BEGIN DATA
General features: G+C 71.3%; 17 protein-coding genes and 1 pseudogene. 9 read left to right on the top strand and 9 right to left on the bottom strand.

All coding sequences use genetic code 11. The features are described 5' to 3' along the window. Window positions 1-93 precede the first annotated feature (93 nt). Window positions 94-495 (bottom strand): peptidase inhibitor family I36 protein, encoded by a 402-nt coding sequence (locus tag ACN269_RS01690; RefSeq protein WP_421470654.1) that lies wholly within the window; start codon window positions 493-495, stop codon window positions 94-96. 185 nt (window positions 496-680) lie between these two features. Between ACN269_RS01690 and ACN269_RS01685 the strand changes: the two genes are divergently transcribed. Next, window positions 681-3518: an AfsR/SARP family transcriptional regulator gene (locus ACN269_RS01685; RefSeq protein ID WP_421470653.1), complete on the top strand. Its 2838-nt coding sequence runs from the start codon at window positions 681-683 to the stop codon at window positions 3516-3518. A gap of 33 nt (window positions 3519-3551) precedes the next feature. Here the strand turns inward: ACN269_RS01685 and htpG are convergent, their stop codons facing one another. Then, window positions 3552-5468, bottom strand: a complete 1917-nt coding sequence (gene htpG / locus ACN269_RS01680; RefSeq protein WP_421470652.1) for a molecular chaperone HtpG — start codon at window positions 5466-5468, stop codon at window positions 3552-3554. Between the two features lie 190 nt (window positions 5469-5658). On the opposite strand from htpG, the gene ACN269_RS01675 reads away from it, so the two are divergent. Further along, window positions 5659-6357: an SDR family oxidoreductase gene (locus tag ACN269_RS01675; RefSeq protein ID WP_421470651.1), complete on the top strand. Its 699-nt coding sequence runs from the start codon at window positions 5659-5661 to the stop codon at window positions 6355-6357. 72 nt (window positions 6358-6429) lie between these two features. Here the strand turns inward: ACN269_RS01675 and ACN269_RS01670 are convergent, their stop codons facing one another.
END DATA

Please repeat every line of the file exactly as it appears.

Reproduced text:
General features: G+C 71.3%; 17 protein-coding genes and 1 pseudogene. 9 read left to right on the top strand and 9 right to left on the bottom strand.

All coding sequences use genetic code 11. The features are described 5' to 3' along the window. Window positions 1-93 precede the first annotated feature (93 nt). Window positions 94-495 (bottom strand): peptidase inhibitor family I36 protein, encoded by a 402-nt coding sequence (locus tag ACN269_RS01690; RefSeq protein WP_421470654.1) that lies wholly within the window; start codon window positions 493-495, stop codon window positions 94-96. 185 nt (window positions 496-680) lie between these two features. Between ACN269_RS01690 and ACN269_RS01685 the strand changes: the two genes are divergently transcribed. Next, window positions 681-3518: an AfsR/SARP family transcriptional regulator gene (locus ACN269_RS01685; RefSeq protein ID WP_421470653.1), complete on the top strand. Its 2838-nt coding sequence runs from the start codon at window positions 681-683 to the stop codon at window positions 3516-3518. A gap of 33 nt (window positions 3519-3551) precedes the next feature. Here the strand turns inward: ACN269_RS01685 and htpG are convergent, their stop codons facing one another. Then, window positions 3552-5468, bottom strand: a complete 1917-nt coding sequence (gene htpG / locus ACN269_RS01680; RefSeq protein WP_421470652.1) for a molecular chaperone HtpG — start codon at window positions 5466-5468, stop codon at window positions 3552-3554. Between the two features lie 190 nt (window positions 5469-5658). On the opposite strand from htpG, the gene ACN269_RS01675 reads away from it, so the two are divergent. Further along, window positions 5659-6357: an SDR family oxidoreductase gene (locus tag ACN269_RS01675; RefSeq protein ID WP_421470651.1), complete on the top strand. Its 699-nt coding sequence runs from the start codon at window positions 5659-5661 to the stop codon at window positions 6355-6357. 72 nt (window positions 6358-6429) lie between these two features. Here the strand turns inward: ACN269_RS01675 and ACN269_RS01670 are convergent, their stop codons facing one another.